Moods & Pseudo-memories: H. P. Lovecraft – Reincarnated?

Moods & Pseudo-memories:

H. P. Lovecraft – Reincarnated?


The following article originally appeared in The Lovecraft eZine of 5 February.


Did Lovecraft ever entertain the notion of having lived previous lives?  Never mind ‘Herbert West – Re-animator’; how sounds ‘Howard Lovecraft – Reincarnationist’?

Ah, just listen to those collective groans of incredulity. In fact, I don’t even think it’s a real word.  Well, such an idea is fantastic and fabulous in the extreme.  He was, after all, the consummate ‘mechanistic materialist’; but if he called it wrong and has not entered that state of non-existence that he yearned for so passionately (“I no longer really desire anything but oblivion”, he once wrote) then he is no doubt whirling madly around Swan Point Cemetery in outrage that I should pen such thoughts on his behalf.

Yet stay with me.  I don’t actually believe any such thing myself.  It’s just that I’m in the mood to play around with a little whimsy.  Perhaps it’s something left over of the Christmas spirit.  And Lovecraft, for all his mechanistic materialism, could be as whimsical as the next man.

What?  You doubt it?  Ah, you’ve spent too much time on those resplendent horrors that he gave us and not enough on that part of his inner life which dealt with dreams and fancies of a different sort.

In general he may not have had a high opinion of the emerging art form that was cinema –well, it was new and that alone could have been enough to doom it in the eyes of the Great Antiquarian – but this didn’t stop him in 1933 from attending no less than four performances of director Frank Lloyd’s Berkely Square. *

I find it rather pleasant to imagine Lovecraft sitting there in a darkened theater, engrossed in the story of Peter Standish (Leslie Howard), a twentieth century man who has become obsessed with a diary left behind by his ancestor in 1784. And of course this film was released some six and a half years after HPL had penned the classic Case of Charles Dexter Ward, which had a man researching his own ancestor with far darker results.

What went through the mind of the great writer when Standish found himself mysteriously transported to Lovecraft’s yearned-for eighteenth century?  We know something of his feelings, of course, through his correspondence:

“It is the most weirdly perfect embodiment of my own moods and pseudo-memories that I have ever seen – for all my life I have felt as if I might wake up out of this dream of an idiotic Victorian age and insane jazz age into the reality of 1760 or 1770 or 1780…the age of the white steeples and fan-lighted doorways of the ancient hill, and of the long-s’d books of the old dark attic trunk-room at 454 Angell St.  God save the King!”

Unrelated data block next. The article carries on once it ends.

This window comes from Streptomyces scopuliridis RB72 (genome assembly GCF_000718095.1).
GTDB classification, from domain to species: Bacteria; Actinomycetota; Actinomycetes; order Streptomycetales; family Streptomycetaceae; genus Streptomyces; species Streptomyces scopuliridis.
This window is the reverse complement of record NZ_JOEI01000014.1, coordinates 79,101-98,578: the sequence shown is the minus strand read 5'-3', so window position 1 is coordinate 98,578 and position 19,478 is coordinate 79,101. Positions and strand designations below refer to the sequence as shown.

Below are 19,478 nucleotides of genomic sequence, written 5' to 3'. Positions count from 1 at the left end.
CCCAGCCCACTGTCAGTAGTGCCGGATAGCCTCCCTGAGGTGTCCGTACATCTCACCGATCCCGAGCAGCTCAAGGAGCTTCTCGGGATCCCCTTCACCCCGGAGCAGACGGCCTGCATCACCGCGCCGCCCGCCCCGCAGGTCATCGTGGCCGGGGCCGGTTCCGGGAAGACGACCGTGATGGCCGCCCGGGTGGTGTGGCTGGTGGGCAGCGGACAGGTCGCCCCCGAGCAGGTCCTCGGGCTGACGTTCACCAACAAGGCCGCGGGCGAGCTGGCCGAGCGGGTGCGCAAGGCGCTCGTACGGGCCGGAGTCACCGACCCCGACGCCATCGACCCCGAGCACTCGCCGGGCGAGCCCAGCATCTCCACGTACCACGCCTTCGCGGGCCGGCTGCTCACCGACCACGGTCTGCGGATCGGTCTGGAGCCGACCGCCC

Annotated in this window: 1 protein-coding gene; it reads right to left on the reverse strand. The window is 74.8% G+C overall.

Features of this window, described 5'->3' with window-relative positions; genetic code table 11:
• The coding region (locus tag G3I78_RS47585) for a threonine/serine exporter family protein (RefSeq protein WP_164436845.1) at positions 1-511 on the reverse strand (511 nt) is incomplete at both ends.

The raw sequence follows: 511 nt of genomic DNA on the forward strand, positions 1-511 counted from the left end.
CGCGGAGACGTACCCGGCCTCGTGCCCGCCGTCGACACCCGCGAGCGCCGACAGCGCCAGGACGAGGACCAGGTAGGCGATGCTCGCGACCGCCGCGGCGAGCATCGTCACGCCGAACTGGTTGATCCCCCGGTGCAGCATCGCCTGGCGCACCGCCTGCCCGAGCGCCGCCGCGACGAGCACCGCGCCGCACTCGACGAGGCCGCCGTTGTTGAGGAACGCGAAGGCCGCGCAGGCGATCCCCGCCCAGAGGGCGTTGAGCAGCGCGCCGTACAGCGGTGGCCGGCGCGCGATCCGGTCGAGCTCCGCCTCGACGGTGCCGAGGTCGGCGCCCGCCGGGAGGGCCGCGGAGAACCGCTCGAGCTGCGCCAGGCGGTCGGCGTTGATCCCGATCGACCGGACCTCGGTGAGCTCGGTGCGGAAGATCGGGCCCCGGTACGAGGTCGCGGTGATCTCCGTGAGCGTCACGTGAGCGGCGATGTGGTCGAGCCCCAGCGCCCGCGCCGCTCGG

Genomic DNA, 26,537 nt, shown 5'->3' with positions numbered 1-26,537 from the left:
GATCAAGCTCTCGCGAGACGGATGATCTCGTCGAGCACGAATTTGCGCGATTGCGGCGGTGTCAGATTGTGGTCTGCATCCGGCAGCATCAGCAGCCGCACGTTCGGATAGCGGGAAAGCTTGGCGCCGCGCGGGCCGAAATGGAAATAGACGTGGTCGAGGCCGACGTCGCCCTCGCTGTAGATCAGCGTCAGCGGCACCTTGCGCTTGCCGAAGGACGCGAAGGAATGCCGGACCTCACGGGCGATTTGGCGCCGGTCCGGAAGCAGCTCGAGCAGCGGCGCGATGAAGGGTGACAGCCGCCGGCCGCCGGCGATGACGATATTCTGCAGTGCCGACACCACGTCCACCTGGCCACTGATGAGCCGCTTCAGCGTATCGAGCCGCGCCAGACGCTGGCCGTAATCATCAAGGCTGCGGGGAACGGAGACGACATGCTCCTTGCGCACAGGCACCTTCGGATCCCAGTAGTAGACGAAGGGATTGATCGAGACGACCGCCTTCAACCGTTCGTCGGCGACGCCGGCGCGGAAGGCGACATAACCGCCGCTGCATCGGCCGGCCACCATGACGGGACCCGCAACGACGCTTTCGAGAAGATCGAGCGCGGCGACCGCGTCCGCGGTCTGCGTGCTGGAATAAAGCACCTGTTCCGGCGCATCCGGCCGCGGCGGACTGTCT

“My own moods and pseudo-memories…”

In April of 1927, shortly after completing Charles Dexter Ward, Lovecraft was waxing lyrical in a letter to Donald Wandrei:

“…when I think 1725 I want to be able to see 1725; & to do that, I must know clearly what types of building were then surviving, & what types were then being built.  Once I roughly block out my scene –knowing just what to include & what to eliminate – I can drape it in as much mist & mysticism as I choose”.

I’m convinced that anyone who had such a powerful imagination combined with an all-encompassing love for another time must have at least once entertained thoughts of having lived before – even as just a passing fancy.  After all, mechanistic materialism is a harsh belief system that offers nothing in the way of hope beyond this one flat existence.  Surely, someone who watched Berkely Square four times over a short period must have in a moment of idleness entertained at least the notion.

In that same letter he adds:

“All that I live for is to recapture some fragment of this hidden & just unreachable beauty; this beauty which is all of dream, yet which I feel I have known closely & rebelled in through long eons before my birth or the birth of the world.  There is somewhere, my fancy fabulises, a marvelous city of ancient streets & hills & gardens & marble terraces, wherein I once lived happy eternities & to which I must return if ever I am content.”

I don’t think that any Lovecraft admirer can fail to have had images of a Silver Key whilst reading that.

Well, these are just a few whimsical thoughts on something that can’t be known.  However, Lovecraft has given me nearly forty-five years of reading pleasure.  It would make me happy to think that as he lay dying in that hospital bed in 1937, the combination of that gigantic intellect, fancy and painkillers may have granted him at least the illusion of returning to his beloved eighteenth century.

For what he left behind to us, he had earned that much.


*Berkely Square’s screenplay was by Sonja Lerien and John L.  Balderston and based on the latter’s 1927 play, which was in turn inspired by Henry James’s uncompleted novel The Sense of the Past.  Restored in the 1970s, it was shown at the 2011 H.  P.  Lovecraft Film Festival.

Author: Charley Brady

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